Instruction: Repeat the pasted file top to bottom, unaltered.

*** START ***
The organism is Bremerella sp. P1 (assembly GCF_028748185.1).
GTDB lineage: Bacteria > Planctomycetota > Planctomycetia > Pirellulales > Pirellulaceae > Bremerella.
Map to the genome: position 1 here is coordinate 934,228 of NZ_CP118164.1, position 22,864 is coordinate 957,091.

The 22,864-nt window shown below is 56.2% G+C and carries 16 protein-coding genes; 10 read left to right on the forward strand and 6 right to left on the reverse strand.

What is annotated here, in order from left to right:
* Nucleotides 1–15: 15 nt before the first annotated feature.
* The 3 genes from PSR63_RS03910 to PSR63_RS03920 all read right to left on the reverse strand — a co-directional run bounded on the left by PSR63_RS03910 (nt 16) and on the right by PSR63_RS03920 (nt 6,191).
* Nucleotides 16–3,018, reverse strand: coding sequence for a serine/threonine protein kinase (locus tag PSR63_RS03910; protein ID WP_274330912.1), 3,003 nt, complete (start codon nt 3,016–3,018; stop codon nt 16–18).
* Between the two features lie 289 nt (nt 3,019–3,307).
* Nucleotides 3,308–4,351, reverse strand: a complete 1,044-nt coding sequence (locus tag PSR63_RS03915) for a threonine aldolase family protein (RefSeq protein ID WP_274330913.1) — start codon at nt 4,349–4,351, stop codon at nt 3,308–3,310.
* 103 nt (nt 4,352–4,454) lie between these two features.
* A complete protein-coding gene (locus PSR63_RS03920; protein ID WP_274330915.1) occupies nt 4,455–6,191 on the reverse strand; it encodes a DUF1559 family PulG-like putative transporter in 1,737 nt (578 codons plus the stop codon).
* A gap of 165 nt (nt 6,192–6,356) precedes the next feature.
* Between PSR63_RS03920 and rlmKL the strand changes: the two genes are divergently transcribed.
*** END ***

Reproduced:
The organism is Bremerella sp. P1 (assembly GCF_028748185.1).
GTDB lineage: Bacteria > Planctomycetota > Planctomycetia > Pirellulales > Pirellulaceae > Bremerella.
Map to the genome: position 1 here is coordinate 934,228 of NZ_CP118164.1, position 22,864 is coordinate 957,091.

The 22,864-nt window shown below is 56.2% G+C and carries 16 protein-coding genes; 10 read left to right on the forward strand and 6 right to left on the reverse strand.

What is annotated here, in order from left to right:
* Nucleotides 1–15: 15 nt before the first annotated feature.
* The 3 genes from PSR63_RS03910 to PSR63_RS03920 all read right to left on the reverse strand — a co-directional run bounded on the left by PSR63_RS03910 (nt 16) and on the right by PSR63_RS03920 (nt 6,191).
* Nucleotides 16–3,018, reverse strand: coding sequence for a serine/threonine protein kinase (locus tag PSR63_RS03910; protein ID WP_274330912.1), 3,003 nt, complete (start codon nt 3,016–3,018; stop codon nt 16–18).
* Between the two features lie 289 nt (nt 3,019–3,307).
* Nucleotides 3,308–4,351, reverse strand: a complete 1,044-nt coding sequence (locus tag PSR63_RS03915) for a threonine aldolase family protein (RefSeq protein ID WP_274330913.1) — start codon at nt 4,349–4,351, stop codon at nt 3,308–3,310.
* 103 nt (nt 4,352–4,454) lie between these two features.
* A complete protein-coding gene (locus PSR63_RS03920; protein ID WP_274330915.1) occupies nt 4,455–6,191 on the reverse strand; it encodes a DUF1559 family PulG-like putative transporter in 1,737 nt (578 codons plus the stop codon).
* A gap of 165 nt (nt 6,192–6,356) precedes the next feature.
* Between PSR63_RS03920 and rlmKL the strand changes: the two genes are divergently transcribed.